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Army Of Thieves review: Pointless prequel to Zack Snyders zombie movie – The A.V. Club

Matthias Schweighöfer in Army Of Thieves

Matthias Schweighöfer in Army Of Thieves
Photo: Netflix

There are certain films whose reasons for existing are a complete mystery, usually phrased in that eternal question, “How did this get made?” Take, for example, Army Of Thieves, a spinoff of Zack Snyder’s Army Of The Dead (in which a team of badasses broke into a casino vault in zombie-infested Las Vegas) that focuses on a mildly annoying supporting character and is set in Europe a few years before the events of the original. It is, in other words, a zombie-movie prequel without the zombie stuff.

Even as a purely commercial venture, representative of the barrel-scraping of our age of streamable franchise content, Army Of Thieves is perplexing. Are there people out there who were clamoring to learn the origin story of Matthias Schweighöfer’s safecracking German nerdlinger? Or for more of his squirmy antics, minus the distraction of charismatic stars or horror elements and perhaps in a more generic heist-movie setting? (Furthermore, the title is a misnomer: There are, at best, five thieves here.)

Given that Army Of Thieves was filmed well before the release of Army Of The Dead, there are two potential explanations: Either Netflix is testing to see how many people will watch something just because it’s new and there, or the producers expected the character of Ludwig Dieter to become some kind of breakout. Another possibility is that Schweighöfer, who also directed the film, has serious dirt on some figures of shadowy influence.

To be fair, the opening stretch of Army Of Thieves is actually sort of fun. There’s a backstory involving four elaborate safes inspired by Wagner’s Ring Cycle, built by a master locksmith who subsequently died by intentionally locking himself in an impenetrable vault of his own design. Ludwig Dieter, as we learn, is no career criminal: He’s a dorky safecracking hobbyist from Potsdam, real name Sebastian Schlencht-Wöhnert. After being mysteriously invited to an underground safecracking competition with a distinct 2000s-vampire-nightclub vibe, he gets recruited by internationally wanted thief Gwendoline (Nathalie Emmanuel) for her team.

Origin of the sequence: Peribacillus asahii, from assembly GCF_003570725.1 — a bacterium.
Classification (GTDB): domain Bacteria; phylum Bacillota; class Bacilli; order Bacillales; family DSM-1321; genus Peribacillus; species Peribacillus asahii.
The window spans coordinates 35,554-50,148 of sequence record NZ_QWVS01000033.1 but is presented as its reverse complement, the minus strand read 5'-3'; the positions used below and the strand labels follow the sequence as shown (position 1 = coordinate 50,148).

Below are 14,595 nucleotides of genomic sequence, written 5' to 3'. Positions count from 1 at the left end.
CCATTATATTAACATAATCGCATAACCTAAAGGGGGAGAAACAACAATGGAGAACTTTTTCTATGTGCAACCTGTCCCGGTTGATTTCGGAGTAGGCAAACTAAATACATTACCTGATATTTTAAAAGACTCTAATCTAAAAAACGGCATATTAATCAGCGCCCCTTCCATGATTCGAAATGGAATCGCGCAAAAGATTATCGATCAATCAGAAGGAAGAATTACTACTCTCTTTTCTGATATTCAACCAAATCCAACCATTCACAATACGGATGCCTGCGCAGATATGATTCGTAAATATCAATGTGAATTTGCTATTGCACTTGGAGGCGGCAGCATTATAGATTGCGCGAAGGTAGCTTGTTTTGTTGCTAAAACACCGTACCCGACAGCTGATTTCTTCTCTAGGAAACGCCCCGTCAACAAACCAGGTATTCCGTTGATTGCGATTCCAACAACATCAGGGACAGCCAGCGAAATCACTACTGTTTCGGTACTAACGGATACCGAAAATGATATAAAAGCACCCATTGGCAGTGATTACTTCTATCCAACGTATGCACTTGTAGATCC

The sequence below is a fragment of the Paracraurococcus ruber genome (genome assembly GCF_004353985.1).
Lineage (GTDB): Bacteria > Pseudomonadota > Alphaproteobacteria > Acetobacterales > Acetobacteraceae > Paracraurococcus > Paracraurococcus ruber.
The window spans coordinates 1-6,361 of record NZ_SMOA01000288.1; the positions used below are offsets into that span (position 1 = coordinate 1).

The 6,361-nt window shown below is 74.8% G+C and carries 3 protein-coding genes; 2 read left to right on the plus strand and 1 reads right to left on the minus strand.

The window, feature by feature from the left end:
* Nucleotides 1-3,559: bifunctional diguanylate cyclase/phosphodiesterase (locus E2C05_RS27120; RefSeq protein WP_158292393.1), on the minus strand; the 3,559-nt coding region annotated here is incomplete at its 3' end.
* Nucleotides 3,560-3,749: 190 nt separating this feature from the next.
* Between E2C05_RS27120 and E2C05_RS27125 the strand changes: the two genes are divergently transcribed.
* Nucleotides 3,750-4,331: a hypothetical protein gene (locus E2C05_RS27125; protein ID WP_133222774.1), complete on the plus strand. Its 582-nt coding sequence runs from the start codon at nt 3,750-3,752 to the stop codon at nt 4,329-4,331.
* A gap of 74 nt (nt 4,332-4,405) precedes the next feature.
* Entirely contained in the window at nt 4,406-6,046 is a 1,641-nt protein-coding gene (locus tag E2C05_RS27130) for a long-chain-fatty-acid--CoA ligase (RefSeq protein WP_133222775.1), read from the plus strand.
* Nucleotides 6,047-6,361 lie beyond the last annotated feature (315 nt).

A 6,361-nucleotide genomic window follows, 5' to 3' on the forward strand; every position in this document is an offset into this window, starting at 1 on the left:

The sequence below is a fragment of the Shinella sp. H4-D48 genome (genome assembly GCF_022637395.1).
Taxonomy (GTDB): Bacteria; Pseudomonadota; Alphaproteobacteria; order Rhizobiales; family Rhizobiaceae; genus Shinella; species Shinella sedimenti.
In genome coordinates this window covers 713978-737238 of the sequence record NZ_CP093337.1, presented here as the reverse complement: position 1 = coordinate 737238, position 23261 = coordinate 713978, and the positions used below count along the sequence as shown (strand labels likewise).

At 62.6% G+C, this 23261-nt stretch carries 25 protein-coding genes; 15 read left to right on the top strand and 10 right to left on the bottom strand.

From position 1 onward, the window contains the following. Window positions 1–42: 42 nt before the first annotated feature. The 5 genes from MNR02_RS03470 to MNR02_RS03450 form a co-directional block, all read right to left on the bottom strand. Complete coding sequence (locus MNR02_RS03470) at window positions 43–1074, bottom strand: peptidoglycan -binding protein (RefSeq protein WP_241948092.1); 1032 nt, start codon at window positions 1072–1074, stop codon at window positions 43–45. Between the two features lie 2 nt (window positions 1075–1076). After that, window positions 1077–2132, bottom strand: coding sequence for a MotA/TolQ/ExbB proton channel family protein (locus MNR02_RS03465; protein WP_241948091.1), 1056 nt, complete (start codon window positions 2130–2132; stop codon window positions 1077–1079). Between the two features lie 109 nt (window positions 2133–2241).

Cue introductions of the rest of the low-rent crew, with the requisite freeze-frames, flashbacks, and on-screen text. One is a hacker who’s famous for putting a Pirates Of The Caribbean movie online; another, an action-star wannabe who’s changed his name to “Brad Cage.” The plan is to rob the first three Wagner safes, which are currently scattered in different cities, but are all due to be moved to parts unknown in a matter of days. (The fourth, called Götterdämmerung, is the Vegas vault in Army Of The Dead.)

The idea of a group of decidedly minor-league cons trying to make it into the major leagues, maybe with a Now You See Me standard of realism, is not unappealing. But the promise of a brainless good time proves false once the actual thieving begins. Under Schweighöfer’s anonymously slick and rhythmless direction, the heists turn into anticlimactic jumbles of uninspired fights and chases, intercut with numerous CGI close-ups of tumblers, pins, gears, and wheels at work. (If nothing else, the last will please diehard fans of the old Lionsgate logo.) The beginning of a zombie outbreak in the United States is playing out on the news, which occasionally gives Ludwig/Sebastian undead-inspired nightmares. But it mostly just feels like a way to insert some random zombie footage into a non-zombie film.

The pleasure of caper movies lies partly in the suspense of watching the puzzle pieces of a convoluted plan fall into place and partly in the group chemistry. Army Of Thieves has neither. The pace becomes interminable; stakes are nowhere to be found, despite the presence of a time limit (which never feels pressing) and a ridiculous Interpol antagonist (who is pursuing the crew because they once shot him in the ass). And then there’s the problem of the protagonist. Consistently unfunny and periodically grating, Schweighöfer’s wide-eyed Sebastian/Ludwig manages to scrape maybe one decent laugh out of the film’s two-hour-plus running time. Considering that anyone who sticks with Army Of Thieves long enough to finish the intro will count as a viewer in Netflix’s metrics, it’s entirely possible the real joke is on us.

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